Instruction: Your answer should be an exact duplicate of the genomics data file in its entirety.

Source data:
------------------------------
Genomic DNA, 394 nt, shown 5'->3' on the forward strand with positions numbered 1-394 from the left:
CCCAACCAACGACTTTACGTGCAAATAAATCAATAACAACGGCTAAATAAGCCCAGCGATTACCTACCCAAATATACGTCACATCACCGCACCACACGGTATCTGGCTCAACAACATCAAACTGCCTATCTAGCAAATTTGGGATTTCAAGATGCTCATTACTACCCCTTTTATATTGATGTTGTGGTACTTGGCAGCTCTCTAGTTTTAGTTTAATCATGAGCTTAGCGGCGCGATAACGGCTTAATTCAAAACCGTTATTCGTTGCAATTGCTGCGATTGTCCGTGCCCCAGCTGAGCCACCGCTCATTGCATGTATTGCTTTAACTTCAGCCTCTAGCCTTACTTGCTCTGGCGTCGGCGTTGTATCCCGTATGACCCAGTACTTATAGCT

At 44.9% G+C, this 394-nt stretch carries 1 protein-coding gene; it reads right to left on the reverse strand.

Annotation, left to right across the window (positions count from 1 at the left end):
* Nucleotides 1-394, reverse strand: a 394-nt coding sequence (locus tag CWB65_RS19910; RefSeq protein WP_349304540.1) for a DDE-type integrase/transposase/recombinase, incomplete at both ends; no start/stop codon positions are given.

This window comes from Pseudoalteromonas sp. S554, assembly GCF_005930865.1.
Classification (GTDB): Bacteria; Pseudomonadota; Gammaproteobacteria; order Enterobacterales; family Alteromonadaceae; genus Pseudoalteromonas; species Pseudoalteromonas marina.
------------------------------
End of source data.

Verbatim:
Genomic DNA, 394 nt, shown 5'->3' on the forward strand with positions numbered 1-394 from the left:
CCCAACCAACGACTTTACGTGCAAATAAATCAATAACAACGGCTAAATAAGCCCAGCGATTACCTACCCAAATATACGTCACATCACCGCACCACACGGTATCTGGCTCAACAACATCAAACTGCCTATCTAGCAAATTTGGGATTTCAAGATGCTCATTACTACCCCTTTTATATTGATGTTGTGGTACTTGGCAGCTCTCTAGTTTTAGTTTAATCATGAGCTTAGCGGCGCGATAACGGCTTAATTCAAAACCGTTATTCGTTGCAATTGCTGCGATTGTCCGTGCCCCAGCTGAGCCACCGCTCATTGCATGTATTGCTTTAACTTCAGCCTCTAGCCTTACTTGCTCTGGCGTCGGCGTTGTATCCCGTATGACCCAGTACTTATAGCT

At 44.9% G+C, this 394-nt stretch carries 1 protein-coding gene; it reads right to left on the reverse strand.

Annotation, left to right across the window (positions count from 1 at the left end):
* Nucleotides 1-394, reverse strand: a 394-nt coding sequence (locus tag CWB65_RS19910; RefSeq protein WP_349304540.1) for a DDE-type integrase/transposase/recombinase, incomplete at both ends; no start/stop codon positions are given.

This window comes from Pseudoalteromonas sp. S554, assembly GCF_005930865.1.
Classification (GTDB): Bacteria; Pseudomonadota; Gammaproteobacteria; order Enterobacterales; family Alteromonadaceae; genus Pseudoalteromonas; species Pseudoalteromonas marina.